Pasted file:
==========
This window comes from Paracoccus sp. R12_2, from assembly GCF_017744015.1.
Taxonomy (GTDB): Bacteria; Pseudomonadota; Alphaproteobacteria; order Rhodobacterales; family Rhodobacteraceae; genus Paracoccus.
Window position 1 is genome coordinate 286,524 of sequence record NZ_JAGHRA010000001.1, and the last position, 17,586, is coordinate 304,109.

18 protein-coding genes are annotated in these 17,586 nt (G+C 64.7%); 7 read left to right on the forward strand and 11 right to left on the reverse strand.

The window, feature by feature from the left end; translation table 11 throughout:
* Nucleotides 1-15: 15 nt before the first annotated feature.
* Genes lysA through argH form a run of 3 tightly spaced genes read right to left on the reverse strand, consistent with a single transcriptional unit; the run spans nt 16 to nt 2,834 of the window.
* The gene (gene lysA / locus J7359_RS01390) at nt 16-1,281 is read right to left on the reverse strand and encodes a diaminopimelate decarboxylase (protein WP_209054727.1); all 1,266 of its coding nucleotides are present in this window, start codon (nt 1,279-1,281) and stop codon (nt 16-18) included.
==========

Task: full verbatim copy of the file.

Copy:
This window comes from Paracoccus sp. R12_2, from assembly GCF_017744015.1.
Taxonomy (GTDB): Bacteria; Pseudomonadota; Alphaproteobacteria; order Rhodobacterales; family Rhodobacteraceae; genus Paracoccus.
Window position 1 is genome coordinate 286,524 of sequence record NZ_JAGHRA010000001.1, and the last position, 17,586, is coordinate 304,109.

18 protein-coding genes are annotated in these 17,586 nt (G+C 64.7%); 7 read left to right on the forward strand and 11 right to left on the reverse strand.

The window, feature by feature from the left end; translation table 11 throughout:
* Nucleotides 1-15: 15 nt before the first annotated feature.
* Genes lysA through argH form a run of 3 tightly spaced genes read right to left on the reverse strand, consistent with a single transcriptional unit; the run spans nt 16 to nt 2,834 of the window.
* The gene (gene lysA / locus J7359_RS01390) at nt 16-1,281 is read right to left on the reverse strand and encodes a diaminopimelate decarboxylase (protein WP_209054727.1); all 1,266 of its coding nucleotides are present in this window, start codon (nt 1,279-1,281) and stop codon (nt 16-18) included.